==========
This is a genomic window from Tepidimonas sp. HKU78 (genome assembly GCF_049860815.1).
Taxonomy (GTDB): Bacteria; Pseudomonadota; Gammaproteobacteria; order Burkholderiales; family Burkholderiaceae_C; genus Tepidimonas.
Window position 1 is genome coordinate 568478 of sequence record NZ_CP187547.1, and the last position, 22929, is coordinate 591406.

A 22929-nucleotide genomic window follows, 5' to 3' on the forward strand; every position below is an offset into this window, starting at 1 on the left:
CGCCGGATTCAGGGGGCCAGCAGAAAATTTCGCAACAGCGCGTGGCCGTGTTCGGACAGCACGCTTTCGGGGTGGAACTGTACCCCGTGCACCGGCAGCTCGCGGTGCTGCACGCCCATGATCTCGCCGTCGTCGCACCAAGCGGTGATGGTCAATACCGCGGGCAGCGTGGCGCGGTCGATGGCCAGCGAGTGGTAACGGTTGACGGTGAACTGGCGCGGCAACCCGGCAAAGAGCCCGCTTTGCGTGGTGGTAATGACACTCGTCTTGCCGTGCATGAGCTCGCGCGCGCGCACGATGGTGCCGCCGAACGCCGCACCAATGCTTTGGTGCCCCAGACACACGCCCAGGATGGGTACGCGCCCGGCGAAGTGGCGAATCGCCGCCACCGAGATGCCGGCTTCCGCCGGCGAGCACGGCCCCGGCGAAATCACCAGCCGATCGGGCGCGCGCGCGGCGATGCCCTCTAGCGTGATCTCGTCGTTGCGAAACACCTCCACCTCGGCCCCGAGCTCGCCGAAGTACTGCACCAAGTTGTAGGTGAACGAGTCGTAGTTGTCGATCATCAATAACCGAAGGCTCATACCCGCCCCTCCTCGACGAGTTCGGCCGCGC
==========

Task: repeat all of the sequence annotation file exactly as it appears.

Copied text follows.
This is a genomic window from Tepidimonas sp. HKU78 (genome assembly GCF_049860815.1).
Taxonomy (GTDB): Bacteria; Pseudomonadota; Gammaproteobacteria; order Burkholderiales; family Burkholderiaceae_C; genus Tepidimonas.
Window position 1 is genome coordinate 568478 of sequence record NZ_CP187547.1, and the last position, 22929, is coordinate 591406.

A 22929-nucleotide genomic window follows, 5' to 3' on the forward strand; every position below is an offset into this window, starting at 1 on the left:
CGCCGGATTCAGGGGGCCAGCAGAAAATTTCGCAACAGCGCGTGGCCGTGTTCGGACAGCACGCTTTCGGGGTGGAACTGTACCCCGTGCACCGGCAGCTCGCGGTGCTGCACGCCCATGATCTCGCCGTCGTCGCACCAAGCGGTGATGGTCAATACCGCGGGCAGCGTGGCGCGGTCGATGGCCAGCGAGTGGTAACGGTTGACGGTGAACTGGCGCGGCAACCCGGCAAAGAGCCCGCTTTGCGTGGTGGTAATGACACTCGTCTTGCCGTGCATGAGCTCGCGCGCGCGCACGATGGTGCCGCCGAACGCCGCACCAATGCTTTGGTGCCCCAGACACACGCCCAGGATGGGTACGCGCCCGGCGAAGTGGCGAATCGCCGCCACCGAGATGCCGGCTTCCGCCGGCGAGCACGGCCCCGGCGAAATCACCAGCCGATCGGGCGCGCGCGCGGCGATGCCCTCTAGCGTGATCTCGTCGTTGCGAAACACCTCCACCTCGGCCCCGAGCTCGCCGAAGTACTGCACCAAGTTGTAGGTGAACGAGTCGTAGTTGTCGATCATCAATAACCGAAGGCTCATACCCGCCCCTCCTCGACGAGTTCGGCCGCGC